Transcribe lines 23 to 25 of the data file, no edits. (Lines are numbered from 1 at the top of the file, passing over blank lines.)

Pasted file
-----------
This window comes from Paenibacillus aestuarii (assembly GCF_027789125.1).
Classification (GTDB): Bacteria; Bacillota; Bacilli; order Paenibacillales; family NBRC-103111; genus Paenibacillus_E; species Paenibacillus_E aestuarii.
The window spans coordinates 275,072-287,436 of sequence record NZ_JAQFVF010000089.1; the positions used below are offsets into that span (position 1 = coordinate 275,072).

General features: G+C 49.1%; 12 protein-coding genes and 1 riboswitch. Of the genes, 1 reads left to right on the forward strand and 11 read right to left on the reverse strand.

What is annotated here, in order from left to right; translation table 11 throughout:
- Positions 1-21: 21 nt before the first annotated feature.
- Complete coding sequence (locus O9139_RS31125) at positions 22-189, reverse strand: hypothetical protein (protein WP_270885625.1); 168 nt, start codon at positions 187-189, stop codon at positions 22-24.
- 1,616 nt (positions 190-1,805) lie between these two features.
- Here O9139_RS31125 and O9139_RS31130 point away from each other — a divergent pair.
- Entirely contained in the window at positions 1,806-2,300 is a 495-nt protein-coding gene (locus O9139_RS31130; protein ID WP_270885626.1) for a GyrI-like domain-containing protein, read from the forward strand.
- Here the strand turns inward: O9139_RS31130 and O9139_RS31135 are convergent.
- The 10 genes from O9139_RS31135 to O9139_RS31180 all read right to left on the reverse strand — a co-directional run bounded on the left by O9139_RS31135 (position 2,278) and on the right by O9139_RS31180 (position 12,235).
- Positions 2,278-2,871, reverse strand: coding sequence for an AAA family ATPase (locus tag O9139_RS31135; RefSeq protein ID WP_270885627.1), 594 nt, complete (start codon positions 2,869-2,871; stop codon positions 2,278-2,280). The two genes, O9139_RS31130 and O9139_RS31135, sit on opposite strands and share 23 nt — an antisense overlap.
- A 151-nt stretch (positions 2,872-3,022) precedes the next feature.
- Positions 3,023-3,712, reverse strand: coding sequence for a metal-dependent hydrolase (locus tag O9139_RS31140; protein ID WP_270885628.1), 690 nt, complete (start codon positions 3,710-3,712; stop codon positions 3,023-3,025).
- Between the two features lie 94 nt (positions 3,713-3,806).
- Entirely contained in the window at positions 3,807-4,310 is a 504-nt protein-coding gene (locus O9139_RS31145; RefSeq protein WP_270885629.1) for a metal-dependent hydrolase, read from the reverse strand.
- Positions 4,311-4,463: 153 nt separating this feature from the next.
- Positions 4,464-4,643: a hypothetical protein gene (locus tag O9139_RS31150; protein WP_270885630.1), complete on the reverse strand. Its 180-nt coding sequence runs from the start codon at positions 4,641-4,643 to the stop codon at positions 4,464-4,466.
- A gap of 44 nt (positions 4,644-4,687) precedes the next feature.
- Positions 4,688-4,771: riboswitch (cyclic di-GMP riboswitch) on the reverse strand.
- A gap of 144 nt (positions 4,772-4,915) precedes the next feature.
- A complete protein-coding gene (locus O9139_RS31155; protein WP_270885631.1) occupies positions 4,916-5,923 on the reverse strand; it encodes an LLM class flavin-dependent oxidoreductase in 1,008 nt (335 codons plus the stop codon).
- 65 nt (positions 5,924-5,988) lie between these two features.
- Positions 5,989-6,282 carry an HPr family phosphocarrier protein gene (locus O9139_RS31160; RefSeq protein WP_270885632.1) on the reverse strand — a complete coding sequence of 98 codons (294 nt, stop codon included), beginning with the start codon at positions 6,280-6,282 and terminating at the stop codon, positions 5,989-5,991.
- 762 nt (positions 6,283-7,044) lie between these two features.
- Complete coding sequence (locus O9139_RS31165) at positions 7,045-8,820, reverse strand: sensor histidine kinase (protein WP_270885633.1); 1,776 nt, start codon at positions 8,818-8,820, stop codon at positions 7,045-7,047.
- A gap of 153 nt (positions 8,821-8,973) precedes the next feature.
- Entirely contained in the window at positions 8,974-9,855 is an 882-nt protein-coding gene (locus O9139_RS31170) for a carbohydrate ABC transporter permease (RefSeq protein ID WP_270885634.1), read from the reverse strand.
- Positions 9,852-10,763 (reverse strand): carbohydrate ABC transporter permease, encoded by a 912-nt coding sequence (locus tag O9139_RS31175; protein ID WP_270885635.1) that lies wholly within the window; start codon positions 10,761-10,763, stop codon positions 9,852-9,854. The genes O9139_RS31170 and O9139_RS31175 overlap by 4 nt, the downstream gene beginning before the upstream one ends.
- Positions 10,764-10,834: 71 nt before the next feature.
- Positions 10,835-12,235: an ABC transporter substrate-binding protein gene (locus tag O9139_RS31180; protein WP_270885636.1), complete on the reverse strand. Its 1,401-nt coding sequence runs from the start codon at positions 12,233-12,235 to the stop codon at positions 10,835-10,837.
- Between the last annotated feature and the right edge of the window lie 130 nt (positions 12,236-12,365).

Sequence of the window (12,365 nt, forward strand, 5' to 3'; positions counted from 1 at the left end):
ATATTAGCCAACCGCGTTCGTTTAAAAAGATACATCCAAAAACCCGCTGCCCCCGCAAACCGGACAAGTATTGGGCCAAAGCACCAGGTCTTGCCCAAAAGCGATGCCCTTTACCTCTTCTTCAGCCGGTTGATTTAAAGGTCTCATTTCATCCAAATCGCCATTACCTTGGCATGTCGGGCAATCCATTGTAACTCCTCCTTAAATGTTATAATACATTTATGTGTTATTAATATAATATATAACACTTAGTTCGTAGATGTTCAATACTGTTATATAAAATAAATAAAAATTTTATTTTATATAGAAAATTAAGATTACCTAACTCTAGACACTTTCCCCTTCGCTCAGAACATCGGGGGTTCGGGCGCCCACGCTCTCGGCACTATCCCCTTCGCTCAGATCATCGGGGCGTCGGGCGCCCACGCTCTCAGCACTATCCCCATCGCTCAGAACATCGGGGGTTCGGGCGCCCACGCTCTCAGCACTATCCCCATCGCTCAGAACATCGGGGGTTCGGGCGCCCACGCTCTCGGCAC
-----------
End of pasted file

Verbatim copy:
- A complete protein-coding gene (locus O9139_RS31155; protein WP_270885631.1) occupies positions 4,916-5,923 on the reverse strand; it encodes an LLM class flavin-dependent oxidoreductase in 1,008 nt (335 codons plus the stop codon).
- 65 nt (positions 5,924-5,988) lie between these two features.
- Positions 5,989-6,282 carry an HPr family phosphocarrier protein gene (locus O9139_RS31160; RefSeq protein WP_270885632.1) on the reverse strand — a complete coding sequence of 98 codons (294 nt, stop codon included), beginning with the start codon at positions 6,280-6,282 and terminating at the stop codon, positions 5,989-5,991.